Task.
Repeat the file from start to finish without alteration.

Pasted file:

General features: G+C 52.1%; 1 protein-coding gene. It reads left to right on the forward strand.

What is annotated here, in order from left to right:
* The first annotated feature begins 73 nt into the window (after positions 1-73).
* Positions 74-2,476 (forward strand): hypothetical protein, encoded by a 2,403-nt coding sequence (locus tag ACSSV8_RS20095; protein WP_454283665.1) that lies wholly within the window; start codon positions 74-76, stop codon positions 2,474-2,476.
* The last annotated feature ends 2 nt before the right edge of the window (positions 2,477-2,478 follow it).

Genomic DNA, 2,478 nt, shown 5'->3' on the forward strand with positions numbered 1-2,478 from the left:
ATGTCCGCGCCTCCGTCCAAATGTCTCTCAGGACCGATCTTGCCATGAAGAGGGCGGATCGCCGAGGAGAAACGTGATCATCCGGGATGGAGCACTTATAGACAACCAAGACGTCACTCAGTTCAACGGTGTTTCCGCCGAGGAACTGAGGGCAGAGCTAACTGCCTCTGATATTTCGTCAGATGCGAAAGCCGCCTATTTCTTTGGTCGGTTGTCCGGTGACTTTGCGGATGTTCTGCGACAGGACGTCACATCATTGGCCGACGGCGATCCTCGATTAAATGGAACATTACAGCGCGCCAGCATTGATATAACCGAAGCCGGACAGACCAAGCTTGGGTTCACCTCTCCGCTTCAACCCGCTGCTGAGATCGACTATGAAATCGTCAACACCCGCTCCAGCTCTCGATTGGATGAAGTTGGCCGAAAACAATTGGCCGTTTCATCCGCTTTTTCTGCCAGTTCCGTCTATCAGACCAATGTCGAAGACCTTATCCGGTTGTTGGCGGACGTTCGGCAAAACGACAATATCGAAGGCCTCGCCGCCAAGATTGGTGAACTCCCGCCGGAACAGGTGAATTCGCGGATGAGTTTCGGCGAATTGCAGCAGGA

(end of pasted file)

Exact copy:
General features: G+C 52.1%; 1 protein-coding gene. It reads left to right on the forward strand.

What is annotated here, in order from left to right:
* The first annotated feature begins 73 nt into the window (after positions 1-73).
* Positions 74-2,476 (forward strand): hypothetical protein, encoded by a 2,403-nt coding sequence (locus tag ACSSV8_RS20095; protein WP_454283665.1) that lies wholly within the window; start codon positions 74-76, stop codon positions 2,474-2,476.
* The last annotated feature ends 2 nt before the right edge of the window (positions 2,477-2,478 follow it).

Genomic DNA, 2,478 nt, shown 5'->3' on the forward strand with positions numbered 1-2,478 from the left:
ATGTCCGCGCCTCCGTCCAAATGTCTCTCAGGACCGATCTTGCCATGAAGAGGGCGGATCGCCGAGGAGAAACGTGATCATCCGGGATGGAGCACTTATAGACAACCAAGACGTCACTCAGTTCAACGGTGTTTCCGCCGAGGAACTGAGGGCAGAGCTAACTGCCTCTGATATTTCGTCAGATGCGAAAGCCGCCTATTTCTTTGGTCGGTTGTCCGGTGACTTTGCGGATGTTCTGCGACAGGACGTCACATCATTGGCCGACGGCGATCCTCGATTAAATGGAACATTACAGCGCGCCAGCATTGATATAACCGAAGCCGGACAGACCAAGCTTGGGTTCACCTCTCCGCTTCAACCCGCTGCTGAGATCGACTATGAAATCGTCAACACCCGCTCCAGCTCTCGATTGGATGAAGTTGGCCGAAAACAATTGGCCGTTTCATCCGCTTTTTCTGCCAGTTCCGTCTATCAGACCAATGTCGAAGACCTTATCCGGTTGTTGGCGGACGTTCGGCAAAACGACAATATCGAAGGCCTCGCCGCCAAGATTGGTGAACTCCCGCCGGAACAGGTGAATTCGCGGATGAGTTTCGGCGAATTGCAGCAGGA